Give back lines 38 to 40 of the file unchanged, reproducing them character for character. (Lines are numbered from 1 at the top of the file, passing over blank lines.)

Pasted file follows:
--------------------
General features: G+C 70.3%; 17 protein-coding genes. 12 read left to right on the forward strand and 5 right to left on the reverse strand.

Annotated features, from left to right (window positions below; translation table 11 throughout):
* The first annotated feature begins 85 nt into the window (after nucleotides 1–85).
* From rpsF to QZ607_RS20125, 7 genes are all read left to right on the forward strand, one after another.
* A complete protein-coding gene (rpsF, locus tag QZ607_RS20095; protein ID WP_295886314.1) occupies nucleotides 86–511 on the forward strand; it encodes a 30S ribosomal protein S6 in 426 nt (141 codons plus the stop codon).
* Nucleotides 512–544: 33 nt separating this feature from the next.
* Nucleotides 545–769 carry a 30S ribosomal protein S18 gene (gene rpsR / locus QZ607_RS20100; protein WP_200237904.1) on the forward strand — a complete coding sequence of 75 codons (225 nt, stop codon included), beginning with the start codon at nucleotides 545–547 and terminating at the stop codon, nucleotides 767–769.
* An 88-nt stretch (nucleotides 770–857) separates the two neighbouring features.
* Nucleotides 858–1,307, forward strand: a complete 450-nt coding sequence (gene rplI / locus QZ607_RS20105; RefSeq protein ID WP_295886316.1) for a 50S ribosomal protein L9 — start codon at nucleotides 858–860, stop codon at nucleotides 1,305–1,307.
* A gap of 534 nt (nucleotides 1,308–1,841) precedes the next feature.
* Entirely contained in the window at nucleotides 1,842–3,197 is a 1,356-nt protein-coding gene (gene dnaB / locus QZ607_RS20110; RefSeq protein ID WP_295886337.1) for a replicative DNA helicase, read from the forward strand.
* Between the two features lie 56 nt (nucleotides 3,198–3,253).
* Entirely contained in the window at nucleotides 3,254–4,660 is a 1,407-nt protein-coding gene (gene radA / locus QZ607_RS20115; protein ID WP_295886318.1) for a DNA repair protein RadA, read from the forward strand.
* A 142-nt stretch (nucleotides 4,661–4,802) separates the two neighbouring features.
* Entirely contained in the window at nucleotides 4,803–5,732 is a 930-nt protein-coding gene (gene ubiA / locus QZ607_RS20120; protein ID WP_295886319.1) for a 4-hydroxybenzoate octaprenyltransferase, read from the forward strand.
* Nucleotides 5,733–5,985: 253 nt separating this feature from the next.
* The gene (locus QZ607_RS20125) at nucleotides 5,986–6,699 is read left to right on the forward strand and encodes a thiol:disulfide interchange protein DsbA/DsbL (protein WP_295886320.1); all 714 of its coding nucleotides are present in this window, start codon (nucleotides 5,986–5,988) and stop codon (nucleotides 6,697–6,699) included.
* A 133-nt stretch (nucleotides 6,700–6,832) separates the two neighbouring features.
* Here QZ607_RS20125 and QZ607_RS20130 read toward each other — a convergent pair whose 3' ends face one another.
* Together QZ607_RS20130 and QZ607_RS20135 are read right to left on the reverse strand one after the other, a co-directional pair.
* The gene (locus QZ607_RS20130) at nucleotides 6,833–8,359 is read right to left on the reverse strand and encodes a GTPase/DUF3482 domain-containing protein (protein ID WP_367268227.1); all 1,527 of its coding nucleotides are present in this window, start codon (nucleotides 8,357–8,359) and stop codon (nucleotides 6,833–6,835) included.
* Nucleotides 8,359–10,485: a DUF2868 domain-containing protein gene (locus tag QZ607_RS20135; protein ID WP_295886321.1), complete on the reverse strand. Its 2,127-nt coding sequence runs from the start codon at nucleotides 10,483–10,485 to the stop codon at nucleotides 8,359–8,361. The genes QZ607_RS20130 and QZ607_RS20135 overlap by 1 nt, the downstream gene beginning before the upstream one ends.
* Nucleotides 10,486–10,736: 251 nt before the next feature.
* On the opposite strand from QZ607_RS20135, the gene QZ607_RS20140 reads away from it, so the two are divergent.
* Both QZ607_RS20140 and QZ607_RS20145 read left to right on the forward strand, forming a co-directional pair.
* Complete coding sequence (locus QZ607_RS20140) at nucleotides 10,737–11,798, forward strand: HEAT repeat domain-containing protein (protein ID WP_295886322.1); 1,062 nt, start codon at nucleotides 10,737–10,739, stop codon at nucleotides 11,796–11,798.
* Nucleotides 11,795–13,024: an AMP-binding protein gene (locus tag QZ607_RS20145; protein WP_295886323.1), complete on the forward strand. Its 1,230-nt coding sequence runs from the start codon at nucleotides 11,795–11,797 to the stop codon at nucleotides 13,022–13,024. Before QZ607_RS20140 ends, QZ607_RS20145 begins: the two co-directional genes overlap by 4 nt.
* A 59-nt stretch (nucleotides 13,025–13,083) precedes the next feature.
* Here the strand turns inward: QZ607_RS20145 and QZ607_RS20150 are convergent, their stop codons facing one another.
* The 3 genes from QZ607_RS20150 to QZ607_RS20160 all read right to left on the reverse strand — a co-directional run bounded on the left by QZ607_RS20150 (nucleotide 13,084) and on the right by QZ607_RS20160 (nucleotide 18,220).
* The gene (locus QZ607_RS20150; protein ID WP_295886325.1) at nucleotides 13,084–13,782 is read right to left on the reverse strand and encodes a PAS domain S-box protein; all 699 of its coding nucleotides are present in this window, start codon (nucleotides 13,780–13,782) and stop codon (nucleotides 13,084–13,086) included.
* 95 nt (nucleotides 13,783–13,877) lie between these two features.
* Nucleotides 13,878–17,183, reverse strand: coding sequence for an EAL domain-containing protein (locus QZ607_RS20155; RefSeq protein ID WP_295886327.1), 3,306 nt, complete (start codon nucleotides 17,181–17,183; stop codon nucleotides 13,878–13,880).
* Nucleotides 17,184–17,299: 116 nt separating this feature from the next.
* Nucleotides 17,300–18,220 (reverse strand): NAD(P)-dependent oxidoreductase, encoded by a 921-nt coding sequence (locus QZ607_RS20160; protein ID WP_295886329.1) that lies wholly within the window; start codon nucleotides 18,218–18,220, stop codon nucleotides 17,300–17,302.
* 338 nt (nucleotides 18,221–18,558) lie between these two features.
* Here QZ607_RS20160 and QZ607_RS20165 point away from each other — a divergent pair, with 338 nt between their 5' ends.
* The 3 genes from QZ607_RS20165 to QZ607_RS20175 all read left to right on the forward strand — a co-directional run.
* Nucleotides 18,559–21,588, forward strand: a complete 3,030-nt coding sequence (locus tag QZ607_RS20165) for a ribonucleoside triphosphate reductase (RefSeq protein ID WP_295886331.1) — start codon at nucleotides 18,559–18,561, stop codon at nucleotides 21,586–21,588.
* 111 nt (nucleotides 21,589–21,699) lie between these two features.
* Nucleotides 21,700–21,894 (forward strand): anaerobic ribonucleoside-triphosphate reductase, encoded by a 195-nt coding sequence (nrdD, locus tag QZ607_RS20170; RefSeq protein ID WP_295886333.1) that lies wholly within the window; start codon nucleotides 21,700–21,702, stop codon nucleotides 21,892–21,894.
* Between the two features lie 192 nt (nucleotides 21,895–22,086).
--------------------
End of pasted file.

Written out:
* The 3 genes from QZ607_RS20165 to QZ607_RS20175 all read left to right on the forward strand — a co-directional run.
* Nucleotides 18,559–21,588, forward strand: a complete 3,030-nt coding sequence (locus tag QZ607_RS20165) for a ribonucleoside triphosphate reductase (RefSeq protein ID WP_295886331.1) — start codon at nucleotides 18,559–18,561, stop codon at nucleotides 21,586–21,588.
* 111 nt (nucleotides 21,589–21,699) lie between these two features.